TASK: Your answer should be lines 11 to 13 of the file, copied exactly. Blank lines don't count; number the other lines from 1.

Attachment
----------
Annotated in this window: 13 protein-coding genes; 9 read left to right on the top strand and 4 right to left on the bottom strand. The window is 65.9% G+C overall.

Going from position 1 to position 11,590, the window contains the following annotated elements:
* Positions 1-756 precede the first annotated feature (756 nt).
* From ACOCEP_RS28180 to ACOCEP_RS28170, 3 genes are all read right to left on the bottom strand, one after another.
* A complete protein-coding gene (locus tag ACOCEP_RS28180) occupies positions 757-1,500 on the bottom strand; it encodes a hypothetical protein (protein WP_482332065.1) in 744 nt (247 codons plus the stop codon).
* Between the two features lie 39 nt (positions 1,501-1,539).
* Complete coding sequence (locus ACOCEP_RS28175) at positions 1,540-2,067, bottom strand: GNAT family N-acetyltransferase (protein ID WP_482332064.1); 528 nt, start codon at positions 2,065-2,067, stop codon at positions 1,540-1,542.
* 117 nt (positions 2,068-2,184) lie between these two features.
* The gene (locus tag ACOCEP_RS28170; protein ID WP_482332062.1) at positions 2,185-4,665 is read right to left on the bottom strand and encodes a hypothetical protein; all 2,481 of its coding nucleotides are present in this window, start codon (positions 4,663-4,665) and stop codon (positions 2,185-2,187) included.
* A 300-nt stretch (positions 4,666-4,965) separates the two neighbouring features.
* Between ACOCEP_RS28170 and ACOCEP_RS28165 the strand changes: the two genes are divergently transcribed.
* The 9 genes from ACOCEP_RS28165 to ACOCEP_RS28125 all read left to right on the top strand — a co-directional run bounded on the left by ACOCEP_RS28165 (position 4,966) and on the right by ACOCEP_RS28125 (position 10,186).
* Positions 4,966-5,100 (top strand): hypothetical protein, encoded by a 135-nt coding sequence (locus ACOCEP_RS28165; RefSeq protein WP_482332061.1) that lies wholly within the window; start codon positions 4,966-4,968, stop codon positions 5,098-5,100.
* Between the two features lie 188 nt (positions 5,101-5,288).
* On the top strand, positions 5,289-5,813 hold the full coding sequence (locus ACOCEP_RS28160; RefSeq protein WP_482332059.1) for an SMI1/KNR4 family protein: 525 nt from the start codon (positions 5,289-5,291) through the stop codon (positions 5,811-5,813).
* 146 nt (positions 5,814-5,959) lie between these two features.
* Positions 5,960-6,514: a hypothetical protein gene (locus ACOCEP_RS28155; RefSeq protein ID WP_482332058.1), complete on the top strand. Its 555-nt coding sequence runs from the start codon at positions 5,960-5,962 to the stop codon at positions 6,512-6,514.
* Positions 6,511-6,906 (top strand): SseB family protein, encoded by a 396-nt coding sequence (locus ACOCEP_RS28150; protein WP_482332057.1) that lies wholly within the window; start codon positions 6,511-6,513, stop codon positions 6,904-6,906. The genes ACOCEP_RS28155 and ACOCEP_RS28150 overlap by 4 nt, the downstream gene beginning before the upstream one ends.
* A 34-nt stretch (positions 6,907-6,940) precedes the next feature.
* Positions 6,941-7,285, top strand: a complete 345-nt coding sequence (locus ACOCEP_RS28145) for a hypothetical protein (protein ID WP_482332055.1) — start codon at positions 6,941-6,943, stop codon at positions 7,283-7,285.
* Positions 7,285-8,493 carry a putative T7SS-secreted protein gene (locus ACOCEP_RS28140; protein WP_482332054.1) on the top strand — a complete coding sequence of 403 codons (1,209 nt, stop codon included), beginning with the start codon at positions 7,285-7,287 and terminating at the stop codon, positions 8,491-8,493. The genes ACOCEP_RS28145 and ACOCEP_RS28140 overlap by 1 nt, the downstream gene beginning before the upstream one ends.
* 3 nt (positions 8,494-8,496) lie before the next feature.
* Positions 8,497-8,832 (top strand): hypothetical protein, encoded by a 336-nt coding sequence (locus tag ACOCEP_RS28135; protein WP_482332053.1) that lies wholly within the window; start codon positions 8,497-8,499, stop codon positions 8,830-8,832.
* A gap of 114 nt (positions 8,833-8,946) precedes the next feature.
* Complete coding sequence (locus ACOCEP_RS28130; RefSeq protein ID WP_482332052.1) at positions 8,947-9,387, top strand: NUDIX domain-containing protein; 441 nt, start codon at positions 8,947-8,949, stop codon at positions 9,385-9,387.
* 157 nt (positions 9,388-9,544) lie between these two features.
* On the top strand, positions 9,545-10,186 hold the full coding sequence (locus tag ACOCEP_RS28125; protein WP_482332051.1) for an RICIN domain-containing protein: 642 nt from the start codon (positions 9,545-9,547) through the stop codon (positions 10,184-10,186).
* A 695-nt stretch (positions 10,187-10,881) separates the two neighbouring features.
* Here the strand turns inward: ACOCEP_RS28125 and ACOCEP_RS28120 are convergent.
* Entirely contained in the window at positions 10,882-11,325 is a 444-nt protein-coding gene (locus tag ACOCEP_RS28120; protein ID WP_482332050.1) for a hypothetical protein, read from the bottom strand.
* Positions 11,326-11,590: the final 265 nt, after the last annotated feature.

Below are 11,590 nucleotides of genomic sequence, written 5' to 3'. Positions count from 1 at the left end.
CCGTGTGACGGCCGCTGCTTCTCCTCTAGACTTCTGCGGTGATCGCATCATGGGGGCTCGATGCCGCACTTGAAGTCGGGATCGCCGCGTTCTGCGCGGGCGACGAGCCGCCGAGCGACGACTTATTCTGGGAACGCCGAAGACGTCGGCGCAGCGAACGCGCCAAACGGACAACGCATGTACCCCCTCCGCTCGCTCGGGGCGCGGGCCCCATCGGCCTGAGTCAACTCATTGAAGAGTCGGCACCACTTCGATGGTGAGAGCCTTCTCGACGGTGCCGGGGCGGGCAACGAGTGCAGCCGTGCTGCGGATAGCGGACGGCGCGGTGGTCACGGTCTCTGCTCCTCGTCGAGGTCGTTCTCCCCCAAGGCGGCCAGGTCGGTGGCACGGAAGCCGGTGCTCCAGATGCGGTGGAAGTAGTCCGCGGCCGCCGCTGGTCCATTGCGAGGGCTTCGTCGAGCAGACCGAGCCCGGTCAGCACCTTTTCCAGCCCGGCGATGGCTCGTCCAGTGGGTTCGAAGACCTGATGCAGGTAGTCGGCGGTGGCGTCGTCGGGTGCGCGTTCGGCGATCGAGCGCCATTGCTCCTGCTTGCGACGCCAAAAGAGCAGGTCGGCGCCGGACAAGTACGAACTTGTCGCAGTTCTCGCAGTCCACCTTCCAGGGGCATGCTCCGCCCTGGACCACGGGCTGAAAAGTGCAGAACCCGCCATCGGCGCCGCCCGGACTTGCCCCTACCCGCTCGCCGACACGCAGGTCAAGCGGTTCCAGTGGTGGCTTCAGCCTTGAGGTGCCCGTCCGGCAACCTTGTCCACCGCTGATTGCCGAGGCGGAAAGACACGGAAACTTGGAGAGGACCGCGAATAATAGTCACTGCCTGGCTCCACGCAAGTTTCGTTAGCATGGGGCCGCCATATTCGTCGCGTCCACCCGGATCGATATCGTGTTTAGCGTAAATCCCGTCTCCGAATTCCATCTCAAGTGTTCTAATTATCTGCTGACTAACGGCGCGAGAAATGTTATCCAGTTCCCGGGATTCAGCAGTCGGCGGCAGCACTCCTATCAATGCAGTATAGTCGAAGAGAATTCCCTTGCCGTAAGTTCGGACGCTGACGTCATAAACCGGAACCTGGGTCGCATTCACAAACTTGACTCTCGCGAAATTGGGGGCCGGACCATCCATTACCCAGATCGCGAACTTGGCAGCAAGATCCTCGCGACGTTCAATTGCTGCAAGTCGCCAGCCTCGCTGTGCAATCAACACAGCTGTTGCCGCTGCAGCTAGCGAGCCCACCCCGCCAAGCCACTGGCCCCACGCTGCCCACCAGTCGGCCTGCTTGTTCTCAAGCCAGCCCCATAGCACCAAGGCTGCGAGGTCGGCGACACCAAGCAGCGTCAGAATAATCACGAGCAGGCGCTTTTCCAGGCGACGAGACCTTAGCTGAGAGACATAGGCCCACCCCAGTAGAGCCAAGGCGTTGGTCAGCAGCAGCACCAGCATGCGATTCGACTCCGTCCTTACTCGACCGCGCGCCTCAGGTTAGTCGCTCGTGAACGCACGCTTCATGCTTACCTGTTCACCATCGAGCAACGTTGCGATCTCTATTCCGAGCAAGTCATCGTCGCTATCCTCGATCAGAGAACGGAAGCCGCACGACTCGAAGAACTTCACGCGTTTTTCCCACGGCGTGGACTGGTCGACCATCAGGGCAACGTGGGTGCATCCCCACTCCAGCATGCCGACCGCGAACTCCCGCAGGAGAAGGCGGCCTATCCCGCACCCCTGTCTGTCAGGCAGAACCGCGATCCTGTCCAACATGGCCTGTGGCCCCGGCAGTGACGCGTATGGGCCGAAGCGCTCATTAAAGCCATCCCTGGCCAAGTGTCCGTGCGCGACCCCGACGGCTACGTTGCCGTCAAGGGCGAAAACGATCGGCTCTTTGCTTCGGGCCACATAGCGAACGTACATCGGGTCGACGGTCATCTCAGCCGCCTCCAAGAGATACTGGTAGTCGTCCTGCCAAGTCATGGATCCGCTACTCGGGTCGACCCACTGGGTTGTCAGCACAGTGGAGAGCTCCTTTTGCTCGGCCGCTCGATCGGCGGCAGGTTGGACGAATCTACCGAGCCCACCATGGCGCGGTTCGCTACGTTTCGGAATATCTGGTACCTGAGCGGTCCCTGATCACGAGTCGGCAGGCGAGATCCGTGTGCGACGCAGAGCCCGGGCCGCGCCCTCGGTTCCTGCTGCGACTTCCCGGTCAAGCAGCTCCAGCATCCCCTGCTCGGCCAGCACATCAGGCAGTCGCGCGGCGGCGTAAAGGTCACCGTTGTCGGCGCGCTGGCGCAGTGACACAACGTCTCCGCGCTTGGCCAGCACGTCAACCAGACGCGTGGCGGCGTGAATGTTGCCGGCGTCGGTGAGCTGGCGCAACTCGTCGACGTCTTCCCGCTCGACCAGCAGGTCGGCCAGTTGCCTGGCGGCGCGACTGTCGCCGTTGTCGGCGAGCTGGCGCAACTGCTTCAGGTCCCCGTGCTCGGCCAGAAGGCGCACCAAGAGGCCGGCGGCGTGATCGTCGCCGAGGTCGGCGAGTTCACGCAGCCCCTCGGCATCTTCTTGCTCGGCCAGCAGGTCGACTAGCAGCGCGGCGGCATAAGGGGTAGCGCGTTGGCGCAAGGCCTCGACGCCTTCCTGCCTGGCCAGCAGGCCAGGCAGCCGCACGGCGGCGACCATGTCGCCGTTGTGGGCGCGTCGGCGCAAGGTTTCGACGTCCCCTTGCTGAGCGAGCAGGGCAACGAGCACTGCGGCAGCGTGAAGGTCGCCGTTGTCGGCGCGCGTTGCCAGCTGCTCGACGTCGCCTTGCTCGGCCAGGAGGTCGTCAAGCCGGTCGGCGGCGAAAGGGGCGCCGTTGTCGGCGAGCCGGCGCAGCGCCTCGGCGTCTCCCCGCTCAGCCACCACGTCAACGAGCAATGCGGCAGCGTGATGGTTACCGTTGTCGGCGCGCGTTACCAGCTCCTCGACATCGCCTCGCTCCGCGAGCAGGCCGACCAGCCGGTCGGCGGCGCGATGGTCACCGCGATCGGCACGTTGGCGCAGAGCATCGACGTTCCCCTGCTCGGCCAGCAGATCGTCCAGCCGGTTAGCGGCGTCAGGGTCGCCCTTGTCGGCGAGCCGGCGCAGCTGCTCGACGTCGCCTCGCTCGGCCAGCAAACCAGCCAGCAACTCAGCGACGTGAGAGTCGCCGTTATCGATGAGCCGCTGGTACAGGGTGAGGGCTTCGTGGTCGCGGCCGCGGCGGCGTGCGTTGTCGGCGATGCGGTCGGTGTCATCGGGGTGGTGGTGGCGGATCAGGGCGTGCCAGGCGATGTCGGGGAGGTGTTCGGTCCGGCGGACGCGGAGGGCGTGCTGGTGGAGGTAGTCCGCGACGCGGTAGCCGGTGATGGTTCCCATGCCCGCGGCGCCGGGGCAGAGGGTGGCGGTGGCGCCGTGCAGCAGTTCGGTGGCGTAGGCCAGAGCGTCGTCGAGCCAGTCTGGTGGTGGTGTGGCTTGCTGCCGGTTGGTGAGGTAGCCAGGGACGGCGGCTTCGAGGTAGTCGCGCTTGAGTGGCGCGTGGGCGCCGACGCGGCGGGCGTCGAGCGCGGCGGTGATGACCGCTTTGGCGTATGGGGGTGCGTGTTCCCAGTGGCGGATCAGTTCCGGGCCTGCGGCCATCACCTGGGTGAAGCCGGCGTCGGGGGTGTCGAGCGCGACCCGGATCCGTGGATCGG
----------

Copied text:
* Between ACOCEP_RS28170 and ACOCEP_RS28165 the strand changes: the two genes are divergently transcribed.
* The 9 genes from ACOCEP_RS28165 to ACOCEP_RS28125 all read left to right on the top strand — a co-directional run bounded on the left by ACOCEP_RS28165 (position 4,966) and on the right by ACOCEP_RS28125 (position 10,186).
* Positions 4,966-5,100 (top strand): hypothetical protein, encoded by a 135-nt coding sequence (locus ACOCEP_RS28165; RefSeq protein WP_482332061.1) that lies wholly within the window; start codon positions 4,966-4,968, stop codon positions 5,098-5,100.